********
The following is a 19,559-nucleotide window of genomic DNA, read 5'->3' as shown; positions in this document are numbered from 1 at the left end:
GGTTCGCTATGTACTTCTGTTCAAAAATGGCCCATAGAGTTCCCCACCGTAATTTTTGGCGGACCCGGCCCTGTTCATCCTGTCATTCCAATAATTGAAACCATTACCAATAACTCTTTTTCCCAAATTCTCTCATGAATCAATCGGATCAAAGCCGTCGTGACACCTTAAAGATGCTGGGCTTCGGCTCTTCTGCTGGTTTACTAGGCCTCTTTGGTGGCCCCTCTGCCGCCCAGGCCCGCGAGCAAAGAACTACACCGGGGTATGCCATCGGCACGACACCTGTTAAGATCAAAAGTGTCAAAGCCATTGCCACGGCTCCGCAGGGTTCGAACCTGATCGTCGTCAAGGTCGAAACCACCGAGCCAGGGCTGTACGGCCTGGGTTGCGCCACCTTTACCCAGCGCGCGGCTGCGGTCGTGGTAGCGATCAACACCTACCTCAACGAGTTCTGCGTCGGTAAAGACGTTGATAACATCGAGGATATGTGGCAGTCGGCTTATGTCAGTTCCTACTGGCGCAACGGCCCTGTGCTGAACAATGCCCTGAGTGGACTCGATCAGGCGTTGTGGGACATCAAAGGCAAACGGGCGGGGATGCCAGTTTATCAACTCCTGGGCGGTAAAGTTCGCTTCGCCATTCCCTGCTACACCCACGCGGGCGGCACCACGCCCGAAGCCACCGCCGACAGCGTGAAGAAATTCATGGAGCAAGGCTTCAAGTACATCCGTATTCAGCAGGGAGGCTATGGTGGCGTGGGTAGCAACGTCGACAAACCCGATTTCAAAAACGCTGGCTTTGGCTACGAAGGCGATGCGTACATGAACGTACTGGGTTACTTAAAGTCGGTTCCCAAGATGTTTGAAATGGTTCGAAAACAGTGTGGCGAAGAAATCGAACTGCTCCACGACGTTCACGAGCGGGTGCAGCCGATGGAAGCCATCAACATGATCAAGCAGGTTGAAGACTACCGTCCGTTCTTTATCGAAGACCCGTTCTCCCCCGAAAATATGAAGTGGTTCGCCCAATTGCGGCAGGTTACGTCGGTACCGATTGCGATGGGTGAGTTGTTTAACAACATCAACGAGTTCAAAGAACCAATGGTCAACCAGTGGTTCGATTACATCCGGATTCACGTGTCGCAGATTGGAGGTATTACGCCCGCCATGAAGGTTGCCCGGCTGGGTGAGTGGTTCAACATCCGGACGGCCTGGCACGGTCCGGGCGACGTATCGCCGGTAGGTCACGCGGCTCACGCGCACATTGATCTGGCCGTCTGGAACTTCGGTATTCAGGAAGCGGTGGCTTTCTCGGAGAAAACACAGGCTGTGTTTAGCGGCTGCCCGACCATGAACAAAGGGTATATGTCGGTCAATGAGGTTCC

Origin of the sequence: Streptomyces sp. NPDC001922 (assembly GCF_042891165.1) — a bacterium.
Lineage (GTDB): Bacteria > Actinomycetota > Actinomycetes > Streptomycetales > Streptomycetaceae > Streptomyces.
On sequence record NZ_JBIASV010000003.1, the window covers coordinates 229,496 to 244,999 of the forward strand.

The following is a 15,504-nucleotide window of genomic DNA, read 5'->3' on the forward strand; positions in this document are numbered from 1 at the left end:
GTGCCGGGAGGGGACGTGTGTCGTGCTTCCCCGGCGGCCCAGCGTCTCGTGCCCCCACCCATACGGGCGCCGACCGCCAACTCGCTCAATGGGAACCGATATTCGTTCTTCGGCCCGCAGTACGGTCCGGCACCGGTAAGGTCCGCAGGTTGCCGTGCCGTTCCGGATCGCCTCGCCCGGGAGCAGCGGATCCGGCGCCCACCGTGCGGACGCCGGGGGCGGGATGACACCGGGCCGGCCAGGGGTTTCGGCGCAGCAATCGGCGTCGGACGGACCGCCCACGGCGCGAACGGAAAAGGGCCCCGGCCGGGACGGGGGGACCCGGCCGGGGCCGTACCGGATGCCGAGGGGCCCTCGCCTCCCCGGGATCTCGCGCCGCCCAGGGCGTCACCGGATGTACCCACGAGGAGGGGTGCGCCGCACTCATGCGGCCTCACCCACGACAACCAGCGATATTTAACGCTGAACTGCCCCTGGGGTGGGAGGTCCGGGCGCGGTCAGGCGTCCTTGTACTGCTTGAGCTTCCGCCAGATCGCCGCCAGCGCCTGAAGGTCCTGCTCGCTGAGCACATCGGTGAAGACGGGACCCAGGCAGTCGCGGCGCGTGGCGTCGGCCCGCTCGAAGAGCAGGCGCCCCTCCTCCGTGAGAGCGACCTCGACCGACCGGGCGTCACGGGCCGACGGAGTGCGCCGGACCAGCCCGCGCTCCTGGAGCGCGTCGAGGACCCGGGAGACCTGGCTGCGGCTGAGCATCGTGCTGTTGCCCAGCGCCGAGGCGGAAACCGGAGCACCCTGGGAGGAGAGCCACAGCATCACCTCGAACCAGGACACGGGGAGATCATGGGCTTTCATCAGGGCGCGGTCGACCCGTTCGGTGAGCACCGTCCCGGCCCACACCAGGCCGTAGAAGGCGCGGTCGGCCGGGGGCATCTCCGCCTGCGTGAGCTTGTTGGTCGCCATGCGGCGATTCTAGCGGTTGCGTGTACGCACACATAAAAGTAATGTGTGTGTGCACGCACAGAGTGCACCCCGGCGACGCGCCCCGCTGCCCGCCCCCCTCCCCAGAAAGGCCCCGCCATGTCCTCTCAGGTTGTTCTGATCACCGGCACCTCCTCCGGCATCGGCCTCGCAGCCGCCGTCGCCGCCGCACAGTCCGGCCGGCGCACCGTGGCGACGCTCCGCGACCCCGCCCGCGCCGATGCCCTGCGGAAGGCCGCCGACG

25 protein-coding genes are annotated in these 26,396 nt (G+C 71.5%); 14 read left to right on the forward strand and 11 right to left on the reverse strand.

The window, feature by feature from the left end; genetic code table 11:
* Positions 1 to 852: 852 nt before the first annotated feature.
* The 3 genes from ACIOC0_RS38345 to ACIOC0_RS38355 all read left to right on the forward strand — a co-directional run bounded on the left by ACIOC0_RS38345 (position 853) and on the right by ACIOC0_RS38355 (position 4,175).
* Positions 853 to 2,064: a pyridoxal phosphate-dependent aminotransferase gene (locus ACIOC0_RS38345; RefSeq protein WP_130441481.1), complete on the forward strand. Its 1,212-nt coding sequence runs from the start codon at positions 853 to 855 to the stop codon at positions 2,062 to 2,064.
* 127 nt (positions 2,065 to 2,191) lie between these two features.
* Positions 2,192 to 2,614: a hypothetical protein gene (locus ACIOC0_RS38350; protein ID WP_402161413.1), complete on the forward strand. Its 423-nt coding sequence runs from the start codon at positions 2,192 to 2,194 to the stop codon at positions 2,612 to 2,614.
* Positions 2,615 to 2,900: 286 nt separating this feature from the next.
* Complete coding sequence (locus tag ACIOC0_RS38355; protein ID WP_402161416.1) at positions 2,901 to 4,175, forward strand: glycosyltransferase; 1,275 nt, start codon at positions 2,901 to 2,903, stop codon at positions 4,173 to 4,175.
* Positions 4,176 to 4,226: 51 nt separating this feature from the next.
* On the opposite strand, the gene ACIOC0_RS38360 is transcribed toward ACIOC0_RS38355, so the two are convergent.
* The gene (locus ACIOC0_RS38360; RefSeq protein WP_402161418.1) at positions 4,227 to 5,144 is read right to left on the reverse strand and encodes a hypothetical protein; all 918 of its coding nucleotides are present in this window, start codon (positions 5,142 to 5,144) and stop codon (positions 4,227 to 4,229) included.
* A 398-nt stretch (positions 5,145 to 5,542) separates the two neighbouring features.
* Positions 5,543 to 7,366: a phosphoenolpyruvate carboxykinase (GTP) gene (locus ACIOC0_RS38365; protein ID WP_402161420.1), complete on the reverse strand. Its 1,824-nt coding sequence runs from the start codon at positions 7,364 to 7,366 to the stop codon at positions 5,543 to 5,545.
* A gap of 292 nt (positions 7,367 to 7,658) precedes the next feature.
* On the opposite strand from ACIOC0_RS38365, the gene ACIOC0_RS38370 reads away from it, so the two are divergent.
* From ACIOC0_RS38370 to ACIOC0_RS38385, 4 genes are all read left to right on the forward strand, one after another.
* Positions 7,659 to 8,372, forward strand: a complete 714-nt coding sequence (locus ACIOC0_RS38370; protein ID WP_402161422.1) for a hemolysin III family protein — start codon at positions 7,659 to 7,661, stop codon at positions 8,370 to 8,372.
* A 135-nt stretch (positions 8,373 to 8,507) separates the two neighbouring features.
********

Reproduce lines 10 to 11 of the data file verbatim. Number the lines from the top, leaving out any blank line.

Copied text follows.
* Positions 1 to 852: 852 nt before the first annotated feature.
* The 3 genes from ACIOC0_RS38345 to ACIOC0_RS38355 all read left to right on the forward strand — a co-directional run bounded on the left by ACIOC0_RS38345 (position 853) and on the right by ACIOC0_RS38355 (position 4,175).